State unemployment insurance benefit payments reach $1 billion threshold

North Carolina has surpassed the $1 billion mark in state unemployment insurance benefit payments, the state Division of Employment Security reported Monday.

Altogether, $4.37 billion has been paid in state and federal UI benefits between March 15 and 10:30 a.m. Monday.

The state’s Unemployment Insurance Trust Fund was at close to $3.85 billion before the brunt of the COVID-19 pandemic began. Since then, $1.006 billion has been paid out, 26.1% of fund total.

The remaining UI payment breakdown is: $2.35 billion from the federal pandemic unemployment-compensation package; $981.5 million in the federal pandemic unemployment-assistance package; and $39.2 million in pandemic-emergency unemployment compensation.

That means that 73.9% of UI payments to North Carolinians have coming from federal sources, mostly the $600 weekly benefit.

There have been 1.07 million individual claims and 1.6 million claims overall.

Some individuals have been required to file a second claim — after being determined to be ineligible for initial state benefits — in order to qualify for federal benefits that often include extended state benefits.

Currently 26.4% of the 4.06 million North Carolinians considered as part of the state’s workforce as of mid-May have filed a state or federal unemployment claim.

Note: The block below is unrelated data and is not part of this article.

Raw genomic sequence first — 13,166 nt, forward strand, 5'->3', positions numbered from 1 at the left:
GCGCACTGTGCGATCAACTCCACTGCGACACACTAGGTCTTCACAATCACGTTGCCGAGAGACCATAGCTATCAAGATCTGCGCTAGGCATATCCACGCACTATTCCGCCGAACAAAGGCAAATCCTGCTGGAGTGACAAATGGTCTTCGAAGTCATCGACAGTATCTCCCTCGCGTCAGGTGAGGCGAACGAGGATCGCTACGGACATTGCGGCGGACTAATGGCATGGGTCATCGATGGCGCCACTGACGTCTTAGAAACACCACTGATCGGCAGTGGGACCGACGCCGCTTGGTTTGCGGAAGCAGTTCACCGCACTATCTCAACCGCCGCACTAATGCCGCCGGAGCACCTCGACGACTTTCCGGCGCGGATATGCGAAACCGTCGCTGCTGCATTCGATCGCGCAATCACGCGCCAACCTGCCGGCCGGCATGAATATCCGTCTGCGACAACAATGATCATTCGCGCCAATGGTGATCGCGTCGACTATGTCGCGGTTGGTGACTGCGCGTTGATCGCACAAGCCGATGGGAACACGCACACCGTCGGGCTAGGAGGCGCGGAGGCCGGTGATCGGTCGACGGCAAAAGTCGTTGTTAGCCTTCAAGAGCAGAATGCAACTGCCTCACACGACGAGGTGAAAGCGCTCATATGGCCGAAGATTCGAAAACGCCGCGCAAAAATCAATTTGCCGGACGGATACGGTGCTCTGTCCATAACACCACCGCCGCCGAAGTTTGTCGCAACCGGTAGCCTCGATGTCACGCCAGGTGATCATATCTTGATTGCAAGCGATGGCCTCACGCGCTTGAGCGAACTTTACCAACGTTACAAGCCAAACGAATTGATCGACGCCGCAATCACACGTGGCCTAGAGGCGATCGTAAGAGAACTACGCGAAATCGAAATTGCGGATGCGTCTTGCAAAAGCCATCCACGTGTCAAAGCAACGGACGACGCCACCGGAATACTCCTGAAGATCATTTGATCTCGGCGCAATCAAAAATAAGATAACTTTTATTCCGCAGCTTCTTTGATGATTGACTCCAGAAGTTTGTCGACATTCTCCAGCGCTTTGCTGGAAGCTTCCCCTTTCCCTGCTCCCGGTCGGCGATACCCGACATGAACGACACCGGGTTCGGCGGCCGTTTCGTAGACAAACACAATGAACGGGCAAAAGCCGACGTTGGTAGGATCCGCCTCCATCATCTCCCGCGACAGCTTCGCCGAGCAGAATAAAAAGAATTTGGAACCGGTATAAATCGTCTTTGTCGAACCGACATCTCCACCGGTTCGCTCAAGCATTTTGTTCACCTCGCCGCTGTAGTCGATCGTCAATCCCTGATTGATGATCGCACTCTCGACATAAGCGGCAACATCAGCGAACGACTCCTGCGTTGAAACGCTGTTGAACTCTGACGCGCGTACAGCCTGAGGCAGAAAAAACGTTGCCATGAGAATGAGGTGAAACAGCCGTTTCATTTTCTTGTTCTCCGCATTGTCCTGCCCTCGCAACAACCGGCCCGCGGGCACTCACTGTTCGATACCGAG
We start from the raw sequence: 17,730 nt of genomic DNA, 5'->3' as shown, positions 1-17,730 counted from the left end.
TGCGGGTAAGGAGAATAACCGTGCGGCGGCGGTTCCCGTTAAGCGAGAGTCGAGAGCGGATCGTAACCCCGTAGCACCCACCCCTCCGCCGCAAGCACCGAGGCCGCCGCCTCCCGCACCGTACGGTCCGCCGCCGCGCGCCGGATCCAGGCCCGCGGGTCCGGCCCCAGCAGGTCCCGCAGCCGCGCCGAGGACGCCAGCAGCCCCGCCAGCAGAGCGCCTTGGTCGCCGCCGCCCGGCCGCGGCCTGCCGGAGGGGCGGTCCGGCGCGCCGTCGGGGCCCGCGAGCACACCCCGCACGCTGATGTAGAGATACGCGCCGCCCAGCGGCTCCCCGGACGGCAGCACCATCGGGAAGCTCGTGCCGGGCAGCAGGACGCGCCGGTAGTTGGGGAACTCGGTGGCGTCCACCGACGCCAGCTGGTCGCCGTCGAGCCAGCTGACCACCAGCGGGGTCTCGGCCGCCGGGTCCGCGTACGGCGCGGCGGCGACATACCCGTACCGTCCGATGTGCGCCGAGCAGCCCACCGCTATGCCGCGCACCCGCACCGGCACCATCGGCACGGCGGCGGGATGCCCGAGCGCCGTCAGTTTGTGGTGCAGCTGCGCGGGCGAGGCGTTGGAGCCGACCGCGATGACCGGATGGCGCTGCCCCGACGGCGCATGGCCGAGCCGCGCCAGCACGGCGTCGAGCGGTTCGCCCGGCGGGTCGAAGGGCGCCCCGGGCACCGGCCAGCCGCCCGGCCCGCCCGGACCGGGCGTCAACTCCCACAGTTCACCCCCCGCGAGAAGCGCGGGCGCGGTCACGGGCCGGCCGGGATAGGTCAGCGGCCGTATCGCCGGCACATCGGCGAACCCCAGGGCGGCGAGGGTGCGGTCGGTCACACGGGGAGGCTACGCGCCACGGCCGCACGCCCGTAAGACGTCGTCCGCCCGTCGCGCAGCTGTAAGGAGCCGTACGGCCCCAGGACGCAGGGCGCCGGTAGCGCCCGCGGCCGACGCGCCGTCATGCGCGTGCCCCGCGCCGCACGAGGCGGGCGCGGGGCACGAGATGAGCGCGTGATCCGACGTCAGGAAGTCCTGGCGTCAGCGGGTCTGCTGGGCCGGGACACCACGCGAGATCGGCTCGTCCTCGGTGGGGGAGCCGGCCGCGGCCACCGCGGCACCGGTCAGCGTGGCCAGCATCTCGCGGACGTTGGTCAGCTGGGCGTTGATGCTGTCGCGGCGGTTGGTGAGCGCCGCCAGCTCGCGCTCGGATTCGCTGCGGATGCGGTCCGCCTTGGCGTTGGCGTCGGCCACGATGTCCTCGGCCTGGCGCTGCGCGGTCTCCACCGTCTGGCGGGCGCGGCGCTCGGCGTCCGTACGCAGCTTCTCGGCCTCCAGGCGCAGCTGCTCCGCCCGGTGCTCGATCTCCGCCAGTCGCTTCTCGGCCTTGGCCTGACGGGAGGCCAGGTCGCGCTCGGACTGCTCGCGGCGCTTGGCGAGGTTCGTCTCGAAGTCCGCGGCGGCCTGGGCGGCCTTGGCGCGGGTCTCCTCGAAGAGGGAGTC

Over the weekend, 24,089 new claimants filed for benefits. The daily filing peak was 34,706 on March 30.

DES said 719,204 claimants have received state and/or federal benefits, or about 66.9% of the state’s UI benefit claimants.

The division said it has determined eligibility status for 93% of claimants, while there are 68,737 state UI claims awaiting a decision.

About 67% of claimants were approved and are receiving benefits. Another 20% have been determined to not be eligible, whether they lacked a sufficient wage history, have not filed a weekly certification or earned excessive wages in a benefit week. About 6% were not approved for state benefits and are awaiting a determination on federal benefits.

Economists and workers’ advocates stress the importance of Congress passing an extended round of benefits before the current round expires in late July.

“Making sure that unemployment insurance provides wage replacement to jobless workers is a first step to ensuring a recovery and minimizing the harm of this recession,” said Alexandra Sirota, director of the left-leaning N.C. Budget & Tax Center.

“That is why it is critical that the federal UI program is extended ... and why fixing the state UI program before then should be a top priority of all policymakers.”

North Carolina’s unemployment rate has tripled from 4.3% in March to 12.9% in May — a stark reflection of the COVID-19 pandemic’s effect on the state’s economy.

Individuals without jobs and not actively looking for work are not counted as part of the labor force.